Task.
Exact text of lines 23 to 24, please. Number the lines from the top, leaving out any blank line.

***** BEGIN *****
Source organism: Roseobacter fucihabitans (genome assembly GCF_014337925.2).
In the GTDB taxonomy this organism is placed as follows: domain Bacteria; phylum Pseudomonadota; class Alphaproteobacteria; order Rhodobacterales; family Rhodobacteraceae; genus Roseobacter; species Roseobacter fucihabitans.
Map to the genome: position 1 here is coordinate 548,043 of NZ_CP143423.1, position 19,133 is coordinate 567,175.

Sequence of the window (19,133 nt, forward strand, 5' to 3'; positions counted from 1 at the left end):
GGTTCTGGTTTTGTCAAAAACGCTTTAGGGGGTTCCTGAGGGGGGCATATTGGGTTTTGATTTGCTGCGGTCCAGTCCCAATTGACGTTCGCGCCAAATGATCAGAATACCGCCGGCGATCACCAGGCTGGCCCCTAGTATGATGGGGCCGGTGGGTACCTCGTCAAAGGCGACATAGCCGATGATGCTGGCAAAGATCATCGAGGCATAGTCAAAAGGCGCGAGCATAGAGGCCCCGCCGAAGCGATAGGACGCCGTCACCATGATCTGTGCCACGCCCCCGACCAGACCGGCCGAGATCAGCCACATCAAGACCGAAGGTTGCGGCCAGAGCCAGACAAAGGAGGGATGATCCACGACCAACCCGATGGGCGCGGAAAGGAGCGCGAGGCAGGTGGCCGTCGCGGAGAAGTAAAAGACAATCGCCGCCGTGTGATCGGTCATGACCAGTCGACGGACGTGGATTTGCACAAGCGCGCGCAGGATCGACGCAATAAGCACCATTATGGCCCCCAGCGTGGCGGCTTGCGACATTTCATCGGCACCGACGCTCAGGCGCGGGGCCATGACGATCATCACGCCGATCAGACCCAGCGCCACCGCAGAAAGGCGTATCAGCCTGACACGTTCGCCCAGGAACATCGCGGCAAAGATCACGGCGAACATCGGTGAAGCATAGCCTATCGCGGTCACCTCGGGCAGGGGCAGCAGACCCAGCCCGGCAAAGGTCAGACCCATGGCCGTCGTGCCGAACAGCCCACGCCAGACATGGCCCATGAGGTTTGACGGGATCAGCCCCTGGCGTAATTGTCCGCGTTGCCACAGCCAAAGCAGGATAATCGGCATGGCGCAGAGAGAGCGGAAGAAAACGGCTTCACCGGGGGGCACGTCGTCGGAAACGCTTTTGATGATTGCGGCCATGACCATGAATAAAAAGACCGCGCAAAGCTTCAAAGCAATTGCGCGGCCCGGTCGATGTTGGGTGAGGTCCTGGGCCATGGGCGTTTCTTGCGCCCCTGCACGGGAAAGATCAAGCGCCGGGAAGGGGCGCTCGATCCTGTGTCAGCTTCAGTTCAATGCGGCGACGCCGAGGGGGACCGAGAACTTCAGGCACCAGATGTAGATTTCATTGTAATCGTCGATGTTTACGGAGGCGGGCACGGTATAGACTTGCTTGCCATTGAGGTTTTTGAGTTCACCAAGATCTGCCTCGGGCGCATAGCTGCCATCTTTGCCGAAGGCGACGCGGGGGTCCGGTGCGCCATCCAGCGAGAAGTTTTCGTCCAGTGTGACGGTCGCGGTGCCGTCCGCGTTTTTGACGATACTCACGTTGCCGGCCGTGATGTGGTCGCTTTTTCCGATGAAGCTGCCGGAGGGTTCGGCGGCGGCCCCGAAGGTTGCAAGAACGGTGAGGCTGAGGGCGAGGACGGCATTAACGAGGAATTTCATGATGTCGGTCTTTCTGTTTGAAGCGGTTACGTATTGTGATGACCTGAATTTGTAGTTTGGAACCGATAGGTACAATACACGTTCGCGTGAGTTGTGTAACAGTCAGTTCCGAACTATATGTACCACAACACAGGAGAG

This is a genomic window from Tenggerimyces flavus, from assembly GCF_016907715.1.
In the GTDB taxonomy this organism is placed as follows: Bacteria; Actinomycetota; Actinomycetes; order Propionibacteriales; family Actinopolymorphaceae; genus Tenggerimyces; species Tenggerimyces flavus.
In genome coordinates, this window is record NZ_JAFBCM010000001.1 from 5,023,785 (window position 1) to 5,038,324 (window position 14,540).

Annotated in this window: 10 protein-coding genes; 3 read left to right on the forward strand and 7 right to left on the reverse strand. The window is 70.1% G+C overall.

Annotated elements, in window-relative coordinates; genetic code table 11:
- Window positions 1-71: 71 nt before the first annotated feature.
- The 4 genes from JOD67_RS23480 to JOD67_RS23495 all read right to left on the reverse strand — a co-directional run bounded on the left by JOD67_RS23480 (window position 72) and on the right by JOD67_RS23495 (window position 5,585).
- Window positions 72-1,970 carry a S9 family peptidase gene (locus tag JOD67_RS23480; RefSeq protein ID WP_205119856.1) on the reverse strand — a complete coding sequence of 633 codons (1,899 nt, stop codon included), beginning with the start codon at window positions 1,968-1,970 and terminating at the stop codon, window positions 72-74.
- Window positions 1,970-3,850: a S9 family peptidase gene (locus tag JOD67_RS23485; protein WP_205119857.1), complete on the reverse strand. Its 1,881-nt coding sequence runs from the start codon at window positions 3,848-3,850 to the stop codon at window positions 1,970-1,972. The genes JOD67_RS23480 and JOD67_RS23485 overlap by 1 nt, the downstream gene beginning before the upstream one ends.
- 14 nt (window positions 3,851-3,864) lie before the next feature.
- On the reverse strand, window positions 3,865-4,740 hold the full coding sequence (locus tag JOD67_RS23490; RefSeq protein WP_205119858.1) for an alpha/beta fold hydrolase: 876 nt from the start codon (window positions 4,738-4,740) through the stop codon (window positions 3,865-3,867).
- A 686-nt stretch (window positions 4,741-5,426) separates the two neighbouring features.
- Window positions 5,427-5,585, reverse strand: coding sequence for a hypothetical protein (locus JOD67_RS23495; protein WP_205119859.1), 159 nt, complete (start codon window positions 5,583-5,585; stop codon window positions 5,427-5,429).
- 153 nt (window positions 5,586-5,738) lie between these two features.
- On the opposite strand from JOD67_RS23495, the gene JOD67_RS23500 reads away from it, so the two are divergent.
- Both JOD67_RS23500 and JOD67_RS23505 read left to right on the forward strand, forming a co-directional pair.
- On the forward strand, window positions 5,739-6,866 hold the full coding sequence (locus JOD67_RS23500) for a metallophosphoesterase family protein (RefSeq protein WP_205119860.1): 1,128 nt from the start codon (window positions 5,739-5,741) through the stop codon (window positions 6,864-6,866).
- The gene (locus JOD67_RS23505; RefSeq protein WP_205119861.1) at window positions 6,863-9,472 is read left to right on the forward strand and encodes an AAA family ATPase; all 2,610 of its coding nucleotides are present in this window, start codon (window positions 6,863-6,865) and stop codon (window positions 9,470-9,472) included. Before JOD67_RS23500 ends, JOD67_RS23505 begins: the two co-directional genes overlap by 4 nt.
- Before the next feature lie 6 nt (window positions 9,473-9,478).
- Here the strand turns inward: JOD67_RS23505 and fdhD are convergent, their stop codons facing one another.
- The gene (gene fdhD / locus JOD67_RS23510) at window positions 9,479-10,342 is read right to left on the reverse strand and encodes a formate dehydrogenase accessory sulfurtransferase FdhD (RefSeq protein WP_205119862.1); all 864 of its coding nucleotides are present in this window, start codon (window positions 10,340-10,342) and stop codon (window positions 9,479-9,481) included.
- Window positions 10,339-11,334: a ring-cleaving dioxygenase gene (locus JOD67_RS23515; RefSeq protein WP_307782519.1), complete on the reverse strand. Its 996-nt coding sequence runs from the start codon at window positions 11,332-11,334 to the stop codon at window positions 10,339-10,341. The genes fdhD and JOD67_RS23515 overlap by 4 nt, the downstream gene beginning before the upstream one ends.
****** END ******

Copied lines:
- The gene (locus JOD67_RS23505; RefSeq protein WP_205119861.1) at window positions 6,863-9,472 is read left to right on the forward strand and encodes an AAA family ATPase; all 2,610 of its coding nucleotides are present in this window, start codon (window positions 6,863-6,865) and stop codon (window positions 9,470-9,472) included. Before JOD67_RS23500 ends, JOD67_RS23505 begins: the two co-directional genes overlap by 4 nt.
- Before the next feature lie 6 nt (window positions 9,473-9,478).